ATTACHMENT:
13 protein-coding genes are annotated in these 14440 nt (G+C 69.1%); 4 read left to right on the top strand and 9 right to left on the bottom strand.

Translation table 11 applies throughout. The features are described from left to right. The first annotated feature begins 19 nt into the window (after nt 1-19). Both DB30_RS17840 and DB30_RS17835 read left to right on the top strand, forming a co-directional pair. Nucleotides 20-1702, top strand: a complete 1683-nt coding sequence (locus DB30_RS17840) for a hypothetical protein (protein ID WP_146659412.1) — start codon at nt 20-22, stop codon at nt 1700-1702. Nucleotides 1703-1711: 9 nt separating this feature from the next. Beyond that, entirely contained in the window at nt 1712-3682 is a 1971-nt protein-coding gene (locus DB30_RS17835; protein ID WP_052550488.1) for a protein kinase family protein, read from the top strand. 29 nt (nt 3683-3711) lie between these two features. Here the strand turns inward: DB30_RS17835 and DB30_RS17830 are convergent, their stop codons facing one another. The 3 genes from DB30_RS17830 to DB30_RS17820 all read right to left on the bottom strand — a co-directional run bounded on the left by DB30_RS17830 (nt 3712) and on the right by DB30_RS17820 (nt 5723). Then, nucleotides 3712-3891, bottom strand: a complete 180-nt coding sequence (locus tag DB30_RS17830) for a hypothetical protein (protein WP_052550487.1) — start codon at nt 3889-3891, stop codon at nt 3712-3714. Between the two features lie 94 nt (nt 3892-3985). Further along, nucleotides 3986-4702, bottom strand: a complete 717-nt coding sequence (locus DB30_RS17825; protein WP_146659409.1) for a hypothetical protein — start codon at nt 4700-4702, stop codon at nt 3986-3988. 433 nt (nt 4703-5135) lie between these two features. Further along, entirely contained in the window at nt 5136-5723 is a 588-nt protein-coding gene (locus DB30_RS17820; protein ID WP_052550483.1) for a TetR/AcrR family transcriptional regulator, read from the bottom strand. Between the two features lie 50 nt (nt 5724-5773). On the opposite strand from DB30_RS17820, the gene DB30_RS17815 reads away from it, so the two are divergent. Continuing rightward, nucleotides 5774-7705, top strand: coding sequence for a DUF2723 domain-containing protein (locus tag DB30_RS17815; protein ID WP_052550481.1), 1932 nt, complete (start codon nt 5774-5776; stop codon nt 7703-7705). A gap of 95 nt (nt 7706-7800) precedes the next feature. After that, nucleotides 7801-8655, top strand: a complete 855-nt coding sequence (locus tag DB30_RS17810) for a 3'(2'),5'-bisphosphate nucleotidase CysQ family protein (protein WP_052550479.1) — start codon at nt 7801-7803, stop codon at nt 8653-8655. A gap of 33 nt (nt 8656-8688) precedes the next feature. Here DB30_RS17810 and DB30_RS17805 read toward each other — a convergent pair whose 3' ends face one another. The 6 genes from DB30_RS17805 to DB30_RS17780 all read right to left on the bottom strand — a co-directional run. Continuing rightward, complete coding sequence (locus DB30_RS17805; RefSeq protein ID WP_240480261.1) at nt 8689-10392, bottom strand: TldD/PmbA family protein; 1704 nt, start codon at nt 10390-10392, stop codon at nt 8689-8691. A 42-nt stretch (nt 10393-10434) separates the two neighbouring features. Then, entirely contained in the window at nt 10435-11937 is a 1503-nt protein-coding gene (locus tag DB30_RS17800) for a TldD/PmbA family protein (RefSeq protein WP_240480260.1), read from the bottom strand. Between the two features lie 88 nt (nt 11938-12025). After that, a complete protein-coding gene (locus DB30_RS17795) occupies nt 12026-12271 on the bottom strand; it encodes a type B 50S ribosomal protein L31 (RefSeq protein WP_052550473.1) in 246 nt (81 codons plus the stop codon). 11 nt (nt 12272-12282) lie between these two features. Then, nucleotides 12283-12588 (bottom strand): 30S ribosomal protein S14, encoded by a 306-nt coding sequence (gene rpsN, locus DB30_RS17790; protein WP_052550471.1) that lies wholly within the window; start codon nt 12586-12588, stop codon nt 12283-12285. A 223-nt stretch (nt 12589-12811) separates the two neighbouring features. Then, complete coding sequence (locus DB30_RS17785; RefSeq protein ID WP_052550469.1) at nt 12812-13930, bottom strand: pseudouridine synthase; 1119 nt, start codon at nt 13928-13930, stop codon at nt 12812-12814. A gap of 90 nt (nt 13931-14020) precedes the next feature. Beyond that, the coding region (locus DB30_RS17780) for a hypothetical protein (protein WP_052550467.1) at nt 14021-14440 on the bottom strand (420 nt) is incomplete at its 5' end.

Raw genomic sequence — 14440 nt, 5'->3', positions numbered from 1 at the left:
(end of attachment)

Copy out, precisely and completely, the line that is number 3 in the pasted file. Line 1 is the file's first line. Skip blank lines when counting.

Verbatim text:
Raw genomic sequence — 14440 nt, 5'->3', positions numbered from 1 at the left: